The risk of angioedema among patients treated simultaneously with the vildagliptin and ACE inhibitors was similar to the risk of ACE inhibitor-associated angioedema of 0.1% - 0.7% derived from postmarketing surveillance or epidemiologic studies, and lower than the risk of 2.8 - 6% reported in some clinical trials.21, 29-31 This is consistent with previous reports that diabetes is associated with a reduced risk of ACE inhibitor-associated angioedema.12, 21, 32 In addition, ACE inhibitor use was not randomized and typically preceded study enrollment by several years. Because rates of angioedema decrease progressively with time,20, 21 there may have been selection bias for individuals less likely to develop angioedema among patients taking ACE inhibitors prior to study enrollment. This may also explain the low incidence of angioedema in ACE inhibitor-treated patients randomized to comparator.
In most vildagliptin-treated patients, angioedema was judged to be mild or moderate in severity. The relatively modest effect of DPP-IV inhibition on the risk of ACE inhibitor-associated angioedema may reflect the involvement of redundant enzymatic pathways in the degradation of bradykinin and substance P (Figure 1). During ACE inhibition, bradykinin is inactivated primarily by aminopeptidase P (APP, EC 22.214.171.124). Likewise, neutral endopeptidase (NEP-24.11, EC 126.96.36.199) contributes to the metabolism of both bradykinin and substance P. Normally, NEP does not contribute substantially to the inactivation of vasoactive substance P;9, 33 however, diminished degradation of bradykinin or substance P may contribute to the high incidence of angioedema observed when both ACE and NEP are pharmacologically inhibited.31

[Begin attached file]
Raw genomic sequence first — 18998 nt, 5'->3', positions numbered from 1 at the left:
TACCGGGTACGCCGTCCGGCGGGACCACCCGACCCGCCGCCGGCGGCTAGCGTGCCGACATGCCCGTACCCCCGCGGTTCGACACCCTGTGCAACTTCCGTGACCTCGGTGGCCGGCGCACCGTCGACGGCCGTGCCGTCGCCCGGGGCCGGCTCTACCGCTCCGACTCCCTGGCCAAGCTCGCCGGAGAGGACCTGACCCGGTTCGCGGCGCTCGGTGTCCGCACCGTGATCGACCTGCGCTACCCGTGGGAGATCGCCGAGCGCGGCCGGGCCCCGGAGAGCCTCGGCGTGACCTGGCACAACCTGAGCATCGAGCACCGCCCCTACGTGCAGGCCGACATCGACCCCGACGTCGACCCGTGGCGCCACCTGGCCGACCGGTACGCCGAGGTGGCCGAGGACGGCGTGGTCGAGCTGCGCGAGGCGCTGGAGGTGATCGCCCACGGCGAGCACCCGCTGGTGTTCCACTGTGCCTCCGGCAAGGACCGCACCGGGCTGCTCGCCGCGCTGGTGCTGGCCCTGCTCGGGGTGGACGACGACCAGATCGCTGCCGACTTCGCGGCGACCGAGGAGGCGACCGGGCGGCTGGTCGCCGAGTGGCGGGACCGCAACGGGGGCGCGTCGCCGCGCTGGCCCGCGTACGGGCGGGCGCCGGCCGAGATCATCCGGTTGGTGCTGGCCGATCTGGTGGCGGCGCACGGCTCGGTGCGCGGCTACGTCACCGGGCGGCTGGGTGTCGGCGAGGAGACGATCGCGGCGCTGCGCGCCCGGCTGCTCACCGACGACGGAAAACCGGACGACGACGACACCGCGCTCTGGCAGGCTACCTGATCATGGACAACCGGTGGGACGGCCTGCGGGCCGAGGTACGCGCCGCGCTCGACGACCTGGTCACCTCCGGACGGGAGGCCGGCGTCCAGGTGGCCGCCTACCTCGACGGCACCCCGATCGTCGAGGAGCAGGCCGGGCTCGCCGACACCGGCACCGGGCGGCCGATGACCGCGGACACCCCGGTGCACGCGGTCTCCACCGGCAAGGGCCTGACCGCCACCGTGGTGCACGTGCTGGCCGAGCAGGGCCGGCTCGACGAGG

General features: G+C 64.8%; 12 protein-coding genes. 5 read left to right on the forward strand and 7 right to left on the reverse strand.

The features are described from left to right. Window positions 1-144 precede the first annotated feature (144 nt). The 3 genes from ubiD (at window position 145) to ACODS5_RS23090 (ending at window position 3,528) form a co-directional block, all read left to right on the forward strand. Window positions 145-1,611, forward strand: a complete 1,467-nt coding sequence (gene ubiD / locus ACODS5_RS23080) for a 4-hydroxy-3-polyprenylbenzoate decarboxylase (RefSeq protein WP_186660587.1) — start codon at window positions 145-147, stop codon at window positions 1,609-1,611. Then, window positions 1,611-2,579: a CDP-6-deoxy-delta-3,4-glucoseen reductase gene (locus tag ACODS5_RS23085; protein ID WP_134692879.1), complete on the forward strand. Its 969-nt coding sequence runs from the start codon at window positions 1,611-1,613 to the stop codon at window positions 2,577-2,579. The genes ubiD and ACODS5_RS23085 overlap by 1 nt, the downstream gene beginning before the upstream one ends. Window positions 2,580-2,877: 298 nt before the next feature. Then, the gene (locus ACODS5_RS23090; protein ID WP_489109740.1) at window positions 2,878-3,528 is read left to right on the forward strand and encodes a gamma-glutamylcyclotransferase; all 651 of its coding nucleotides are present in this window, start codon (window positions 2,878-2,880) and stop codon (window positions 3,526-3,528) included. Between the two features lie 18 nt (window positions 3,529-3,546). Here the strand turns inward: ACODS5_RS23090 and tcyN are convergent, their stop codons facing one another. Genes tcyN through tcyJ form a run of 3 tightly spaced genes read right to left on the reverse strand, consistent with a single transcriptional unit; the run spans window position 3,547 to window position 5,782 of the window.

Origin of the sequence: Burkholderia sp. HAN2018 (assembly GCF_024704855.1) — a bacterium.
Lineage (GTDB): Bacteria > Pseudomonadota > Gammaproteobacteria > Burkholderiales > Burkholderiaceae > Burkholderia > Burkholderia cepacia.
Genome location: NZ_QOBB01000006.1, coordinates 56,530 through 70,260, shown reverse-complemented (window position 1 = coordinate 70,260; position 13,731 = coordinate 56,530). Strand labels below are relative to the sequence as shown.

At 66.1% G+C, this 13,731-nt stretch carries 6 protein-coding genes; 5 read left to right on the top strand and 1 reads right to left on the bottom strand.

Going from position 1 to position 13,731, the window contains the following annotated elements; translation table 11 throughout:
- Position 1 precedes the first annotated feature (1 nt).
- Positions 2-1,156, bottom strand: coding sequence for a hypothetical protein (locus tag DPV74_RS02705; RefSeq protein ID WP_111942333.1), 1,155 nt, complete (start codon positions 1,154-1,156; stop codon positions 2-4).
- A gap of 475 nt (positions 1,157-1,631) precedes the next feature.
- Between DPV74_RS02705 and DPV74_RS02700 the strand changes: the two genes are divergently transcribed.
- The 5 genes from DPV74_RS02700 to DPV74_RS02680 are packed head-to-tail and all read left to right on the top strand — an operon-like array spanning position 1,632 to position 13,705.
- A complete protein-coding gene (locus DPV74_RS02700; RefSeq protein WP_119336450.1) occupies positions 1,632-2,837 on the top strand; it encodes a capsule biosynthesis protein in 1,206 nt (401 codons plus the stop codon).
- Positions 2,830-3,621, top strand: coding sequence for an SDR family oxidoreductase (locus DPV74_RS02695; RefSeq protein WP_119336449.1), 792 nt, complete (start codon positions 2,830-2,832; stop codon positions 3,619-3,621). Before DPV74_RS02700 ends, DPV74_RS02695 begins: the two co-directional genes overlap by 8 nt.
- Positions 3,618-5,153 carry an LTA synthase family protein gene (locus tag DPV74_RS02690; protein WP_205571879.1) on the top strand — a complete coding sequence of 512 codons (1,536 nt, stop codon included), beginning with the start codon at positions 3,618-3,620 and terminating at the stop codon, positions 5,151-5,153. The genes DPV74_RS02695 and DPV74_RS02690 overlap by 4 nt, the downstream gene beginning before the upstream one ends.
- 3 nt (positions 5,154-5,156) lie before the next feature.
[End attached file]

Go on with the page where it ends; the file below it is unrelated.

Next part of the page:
Even though combined treatment with a DPP-IV inhibitor and ACE inhibitor did not cause life-threatening angioedema in clinical studies of vildagliptin, it is important for clinicians to understand and recognize the potential interactive effect of these two drug classes on the risk of angioedema. Although ACE inhibitors decrease the progression of nephropathy, reduce the risk of myocardial infarction and decrease mortality in diabetic patients,34-36 the death of a comparator-treated patient from ACE inhibitor-associated angioedema highlights the potentially critical nature of this adverse event. A physician confronted with a diabetic patient who presents with angioedema while taking both an ACE inhibitor and a DPP-IV inhibitor needs to consider all possible causes of this adverse event including confounding disease or exposures, the ACE inhibitor, and concurrent treatment with a DPP-IV inhibitor.